The Fair Penitent, Volume 3, Issue 1 (Google eBook)

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J. Sharpe, 1797 - 57 pages
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Page 1 - That shall convey you to the wish'd-for port, Is there aught else, my friends, I can do for you ? The conqueror draws near. Once more farewell ! If e'er we meet hereafter, we shall meet In happier climes, and on a safer shore, Where Caesar never shall approach us more.
Page 45 - CATO. Let not a torrent of impetuous zeal Transport thee thus beyond the bounds of reason: True fortitude is seen in great exploits, That justice warrants, and that wisdom guides; All else is tow'ring frenzy and distraction.
Page 46 - Were to refuse th' awards of Providence, And not to rest in heaven's determination. Already have we shown our love to Rome, Now let us show submission to the gods. We took up arms, not to revenge ourselves, But free the common-wealth ; when this end fails, Arms have no further use : our country's cause, That drew our swords, now wrests...
Page 43 - Rush'd like a torrent down upon the vale, Sweeping our flocks and herds. The shepherds fled For safety, and for succour. I alone, . With bended bow, and quiver full of arrows, Hover'd about the enemy, and mark'd The road he took, then hasted to my friends; Whom with a troop of fifty chosen men, I met advancing.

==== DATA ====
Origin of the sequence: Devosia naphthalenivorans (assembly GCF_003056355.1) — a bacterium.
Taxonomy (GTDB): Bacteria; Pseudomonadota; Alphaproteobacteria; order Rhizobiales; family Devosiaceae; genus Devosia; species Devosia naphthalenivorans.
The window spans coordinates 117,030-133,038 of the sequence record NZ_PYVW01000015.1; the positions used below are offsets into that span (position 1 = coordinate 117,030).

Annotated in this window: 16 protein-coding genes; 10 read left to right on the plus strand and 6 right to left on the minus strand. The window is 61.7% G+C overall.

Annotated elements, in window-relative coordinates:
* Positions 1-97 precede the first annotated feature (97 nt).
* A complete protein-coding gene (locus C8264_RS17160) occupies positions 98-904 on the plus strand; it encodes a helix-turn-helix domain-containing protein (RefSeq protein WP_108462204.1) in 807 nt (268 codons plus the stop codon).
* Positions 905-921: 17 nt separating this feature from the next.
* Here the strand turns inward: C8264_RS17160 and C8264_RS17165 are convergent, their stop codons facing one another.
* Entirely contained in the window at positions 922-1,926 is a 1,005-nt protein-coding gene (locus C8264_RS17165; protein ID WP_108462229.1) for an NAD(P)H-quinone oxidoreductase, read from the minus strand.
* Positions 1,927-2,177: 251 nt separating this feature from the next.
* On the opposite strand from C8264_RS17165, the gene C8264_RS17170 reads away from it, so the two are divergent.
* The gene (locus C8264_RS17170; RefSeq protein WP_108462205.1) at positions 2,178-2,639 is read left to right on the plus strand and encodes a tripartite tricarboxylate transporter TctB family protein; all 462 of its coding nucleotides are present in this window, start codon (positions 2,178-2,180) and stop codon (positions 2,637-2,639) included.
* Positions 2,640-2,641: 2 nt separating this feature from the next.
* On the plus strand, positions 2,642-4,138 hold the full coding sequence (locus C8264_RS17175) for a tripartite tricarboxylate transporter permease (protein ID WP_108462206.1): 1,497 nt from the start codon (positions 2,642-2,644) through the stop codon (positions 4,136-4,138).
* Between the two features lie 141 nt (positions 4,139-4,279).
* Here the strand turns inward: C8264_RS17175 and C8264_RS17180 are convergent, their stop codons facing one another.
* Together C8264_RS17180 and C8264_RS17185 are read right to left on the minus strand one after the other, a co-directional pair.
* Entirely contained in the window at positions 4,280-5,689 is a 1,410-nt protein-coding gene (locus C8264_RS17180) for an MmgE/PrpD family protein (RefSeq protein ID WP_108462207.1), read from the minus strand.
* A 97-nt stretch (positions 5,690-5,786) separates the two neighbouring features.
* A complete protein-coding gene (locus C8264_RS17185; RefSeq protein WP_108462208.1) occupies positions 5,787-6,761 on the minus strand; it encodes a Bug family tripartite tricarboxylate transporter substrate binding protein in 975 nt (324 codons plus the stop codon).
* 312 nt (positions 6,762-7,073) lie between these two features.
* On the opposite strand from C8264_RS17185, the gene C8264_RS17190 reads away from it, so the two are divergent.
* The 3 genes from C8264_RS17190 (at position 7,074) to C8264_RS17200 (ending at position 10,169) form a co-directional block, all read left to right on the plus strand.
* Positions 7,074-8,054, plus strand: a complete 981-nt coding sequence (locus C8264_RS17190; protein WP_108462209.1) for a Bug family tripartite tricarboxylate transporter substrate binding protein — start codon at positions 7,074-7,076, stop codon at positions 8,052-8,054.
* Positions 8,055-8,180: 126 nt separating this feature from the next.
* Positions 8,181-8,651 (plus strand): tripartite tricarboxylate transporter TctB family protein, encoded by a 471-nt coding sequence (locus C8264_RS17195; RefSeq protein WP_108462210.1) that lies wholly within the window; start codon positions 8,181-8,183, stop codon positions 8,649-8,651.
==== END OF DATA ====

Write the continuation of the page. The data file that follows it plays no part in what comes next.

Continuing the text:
Page 77 - Know, villains, when such paltry slaves presume To mix in treason, if the plot succeeds, They're thrown neglected by; but, if it fails, They're sure to die like dogs, as you shall do. Here, take these factious monsters, drag them forth To sudden death.
Page 46 - Twill never be too late To sue for chains, and own a conqueror. Why should Rome fall a moment ere her time...
Page 38 - Tis not a set of features, or complexion, The tincture of a skin that I admire. Beauty soon grows familiar to the lover, Fades in his eye, and palls upon the sense.
Page 43 - My name is Norval ! on the Grampian hills My father feeds his flocks : a frugal swain, Whose constant cares were to increase his store, And keep his only son, myself, at home. For I had heard of battles, and I long'd To follow to the field some warlike lord : And Heav'n soon granted what my sire denied.
Page 76 - Do thou, great liberty, inspire our souls, And make our lives in thy possession happy, Or our deaths glorious in thy just defence.
Page 28 - Remember what our father oft has told us : The ways of heaven are dark and intricate, Puzzled in mazes, and perplex'd with errors : Our understanding traces them in vain, Lost and bewilder'd in the fruitless search : Nor sees with how much art the windings run, Nor where the regular confusion ends.

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